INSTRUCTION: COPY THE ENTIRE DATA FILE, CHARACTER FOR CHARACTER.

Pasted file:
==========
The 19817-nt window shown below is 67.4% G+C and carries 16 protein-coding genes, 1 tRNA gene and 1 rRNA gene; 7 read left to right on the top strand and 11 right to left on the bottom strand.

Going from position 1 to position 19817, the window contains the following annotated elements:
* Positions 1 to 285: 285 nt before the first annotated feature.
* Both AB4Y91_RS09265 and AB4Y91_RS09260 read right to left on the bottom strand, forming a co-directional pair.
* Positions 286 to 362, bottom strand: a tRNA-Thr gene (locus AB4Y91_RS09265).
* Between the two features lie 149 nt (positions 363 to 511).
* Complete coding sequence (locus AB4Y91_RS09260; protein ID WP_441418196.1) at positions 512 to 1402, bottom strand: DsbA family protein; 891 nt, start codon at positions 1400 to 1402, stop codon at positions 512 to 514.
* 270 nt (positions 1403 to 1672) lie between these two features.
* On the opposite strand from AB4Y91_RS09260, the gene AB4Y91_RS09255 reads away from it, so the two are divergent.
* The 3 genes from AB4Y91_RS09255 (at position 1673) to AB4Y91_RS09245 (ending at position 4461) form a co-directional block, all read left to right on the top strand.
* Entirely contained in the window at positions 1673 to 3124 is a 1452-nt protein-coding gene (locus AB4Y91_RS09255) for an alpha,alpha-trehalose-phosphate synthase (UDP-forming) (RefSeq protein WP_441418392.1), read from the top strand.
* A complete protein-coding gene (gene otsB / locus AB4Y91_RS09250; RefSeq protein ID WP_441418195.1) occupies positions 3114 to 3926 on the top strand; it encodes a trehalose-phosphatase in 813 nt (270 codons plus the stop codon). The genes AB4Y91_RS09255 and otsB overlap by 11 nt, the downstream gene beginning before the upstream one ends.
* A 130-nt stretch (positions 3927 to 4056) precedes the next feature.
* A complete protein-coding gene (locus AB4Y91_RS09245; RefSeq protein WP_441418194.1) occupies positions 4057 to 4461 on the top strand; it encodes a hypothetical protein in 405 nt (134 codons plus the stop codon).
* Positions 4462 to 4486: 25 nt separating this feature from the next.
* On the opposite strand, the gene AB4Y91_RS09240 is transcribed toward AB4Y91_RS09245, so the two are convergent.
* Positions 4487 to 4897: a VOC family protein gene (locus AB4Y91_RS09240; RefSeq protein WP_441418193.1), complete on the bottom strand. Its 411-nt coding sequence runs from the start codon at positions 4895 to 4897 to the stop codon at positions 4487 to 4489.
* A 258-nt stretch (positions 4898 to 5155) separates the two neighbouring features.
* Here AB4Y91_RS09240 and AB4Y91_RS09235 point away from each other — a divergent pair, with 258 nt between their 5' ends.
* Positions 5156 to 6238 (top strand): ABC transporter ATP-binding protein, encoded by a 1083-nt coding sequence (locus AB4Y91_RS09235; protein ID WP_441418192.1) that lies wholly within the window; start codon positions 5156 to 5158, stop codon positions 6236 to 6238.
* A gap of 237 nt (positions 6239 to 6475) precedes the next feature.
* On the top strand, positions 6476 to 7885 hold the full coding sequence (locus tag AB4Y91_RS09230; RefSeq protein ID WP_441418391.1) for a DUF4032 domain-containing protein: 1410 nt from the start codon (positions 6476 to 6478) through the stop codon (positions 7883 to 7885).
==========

The 19817-nt window shown below is 67.4% G+C and carries 16 protein-coding genes, 1 tRNA gene and 1 rRNA gene; 7 read left to right on the top strand and 11 right to left on the bottom strand.

Going from position 1 to position 19817, the window contains the following annotated elements:
* Positions 1 to 285: 285 nt before the first annotated feature.
* Both AB4Y91_RS09265 and AB4Y91_RS09260 read right to left on the bottom strand, forming a co-directional pair.
* Positions 286 to 362, bottom strand: a tRNA-Thr gene (locus AB4Y91_RS09265).
* Between the two features lie 149 nt (positions 363 to 511).
* Complete coding sequence (locus AB4Y91_RS09260; protein ID WP_441418196.1) at positions 512 to 1402, bottom strand: DsbA family protein; 891 nt, start codon at positions 1400 to 1402, stop codon at positions 512 to 514.
* 270 nt (positions 1403 to 1672) lie between these two features.
* On the opposite strand from AB4Y91_RS09260, the gene AB4Y91_RS09255 reads away from it, so the two are divergent.
* The 3 genes from AB4Y91_RS09255 (at position 1673) to AB4Y91_RS09245 (ending at position 4461) form a co-directional block, all read left to right on the top strand.
* Entirely contained in the window at positions 1673 to 3124 is a 1452-nt protein-coding gene (locus AB4Y91_RS09255) for an alpha,alpha-trehalose-phosphate synthase (UDP-forming) (RefSeq protein WP_441418392.1), read from the top strand.
* A complete protein-coding gene (gene otsB / locus AB4Y91_RS09250; RefSeq protein ID WP_441418195.1) occupies positions 3114 to 3926 on the top strand; it encodes a trehalose-phosphatase in 813 nt (270 codons plus the stop codon). The genes AB4Y91_RS09255 and otsB overlap by 11 nt, the downstream gene beginning before the upstream one ends.
* A 130-nt stretch (positions 3927 to 4056) precedes the next feature.
* A complete protein-coding gene (locus AB4Y91_RS09245; RefSeq protein WP_441418194.1) occupies positions 4057 to 4461 on the top strand; it encodes a hypothetical protein in 405 nt (134 codons plus the stop codon).
* Positions 4462 to 4486: 25 nt separating this feature from the next.
* On the opposite strand, the gene AB4Y91_RS09240 is transcribed toward AB4Y91_RS09245, so the two are convergent.
* Positions 4487 to 4897: a VOC family protein gene (locus AB4Y91_RS09240; RefSeq protein WP_441418193.1), complete on the bottom strand. Its 411-nt coding sequence runs from the start codon at positions 4895 to 4897 to the stop codon at positions 4487 to 4489.
* A 258-nt stretch (positions 4898 to 5155) separates the two neighbouring features.
* Here AB4Y91_RS09240 and AB4Y91_RS09235 point away from each other — a divergent pair, with 258 nt between their 5' ends.
* Positions 5156 to 6238 (top strand): ABC transporter ATP-binding protein, encoded by a 1083-nt coding sequence (locus AB4Y91_RS09235; protein ID WP_441418192.1) that lies wholly within the window; start codon positions 5156 to 5158, stop codon positions 6236 to 6238.
* A gap of 237 nt (positions 6239 to 6475) precedes the next feature.
* On the top strand, positions 6476 to 7885 hold the full coding sequence (locus tag AB4Y91_RS09230; RefSeq protein ID WP_441418391.1) for a DUF4032 domain-containing protein: 1410 nt from the start codon (positions 6476 to 6478) through the stop codon (positions 7883 to 7885).